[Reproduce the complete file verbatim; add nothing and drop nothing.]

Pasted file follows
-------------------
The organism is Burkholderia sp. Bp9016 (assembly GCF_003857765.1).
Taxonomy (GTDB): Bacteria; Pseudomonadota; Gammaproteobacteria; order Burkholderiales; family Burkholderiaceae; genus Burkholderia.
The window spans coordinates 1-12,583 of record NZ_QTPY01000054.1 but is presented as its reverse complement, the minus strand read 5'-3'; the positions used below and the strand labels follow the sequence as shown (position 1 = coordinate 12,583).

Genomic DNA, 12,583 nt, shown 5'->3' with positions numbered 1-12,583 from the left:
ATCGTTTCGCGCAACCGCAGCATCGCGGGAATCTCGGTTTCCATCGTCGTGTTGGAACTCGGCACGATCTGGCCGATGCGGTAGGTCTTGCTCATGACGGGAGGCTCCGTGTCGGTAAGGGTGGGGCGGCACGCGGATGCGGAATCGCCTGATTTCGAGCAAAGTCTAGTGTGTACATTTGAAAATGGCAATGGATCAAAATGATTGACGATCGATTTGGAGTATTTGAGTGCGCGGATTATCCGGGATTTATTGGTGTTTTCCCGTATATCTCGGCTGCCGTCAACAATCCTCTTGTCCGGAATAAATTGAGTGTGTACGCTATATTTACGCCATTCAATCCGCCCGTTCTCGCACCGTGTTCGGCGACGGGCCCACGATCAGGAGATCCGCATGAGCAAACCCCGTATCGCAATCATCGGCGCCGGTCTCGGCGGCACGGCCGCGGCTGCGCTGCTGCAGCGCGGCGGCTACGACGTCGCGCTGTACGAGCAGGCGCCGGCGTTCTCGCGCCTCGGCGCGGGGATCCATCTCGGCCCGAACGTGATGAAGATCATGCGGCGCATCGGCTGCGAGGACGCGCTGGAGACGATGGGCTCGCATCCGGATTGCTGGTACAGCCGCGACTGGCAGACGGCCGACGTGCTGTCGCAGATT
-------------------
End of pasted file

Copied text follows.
The organism is Burkholderia sp. Bp9016 (assembly GCF_003857765.1).
Taxonomy (GTDB): Bacteria; Pseudomonadota; Gammaproteobacteria; order Burkholderiales; family Burkholderiaceae; genus Burkholderia.
The window spans coordinates 1-12,583 of record NZ_QTPY01000054.1 but is presented as its reverse complement, the minus strand read 5'-3'; the positions used below and the strand labels follow the sequence as shown (position 1 = coordinate 12,583).

Genomic DNA, 12,583 nt, shown 5'->3' with positions numbered 1-12,583 from the left:
ATCGTTTCGCGCAACCGCAGCATCGCGGGAATCTCGGTTTCCATCGTCGTGTTGGAACTCGGCACGATCTGGCCGATGCGGTAGGTCTTGCTCATGACGGGAGGCTCCGTGTCGGTAAGGGTGGGGCGGCACGCGGATGCGGAATCGCCTGATTTCGAGCAAAGTCTAGTGTGTACATTTGAAAATGGCAATGGATCAAAATGATTGACGATCGATTTGGAGTATTTGAGTGCGCGGATTATCCGGGATTTATTGGTGTTTTCCCGTATATCTCGGCTGCCGTCAACAATCCTCTTGTCCGGAATAAATTGAGTGTGTACGCTATATTTACGCCATTCAATCCGCCCGTTCTCGCACCGTGTTCGGCGACGGGCCCACGATCAGGAGATCCGCATGAGCAAACCCCGTATCGCAATCATCGGCGCCGGTCTCGGCGGCACGGCCGCGGCTGCGCTGCTGCAGCGCGGCGGCTACGACGTCGCGCTGTACGAGCAGGCGCCGGCGTTCTCGCGCCTCGGCGCGGGGATCCATCTCGGCCCGAACGTGATGAAGATCATGCGGCGCATCGGCTGCGAGGACGCGCTGGAGACGATGGGCTCGCATCCGGATTGCTGGTACAGCCGCGACTGGCAGACGGCCGACGTGCTGTCGCAGATT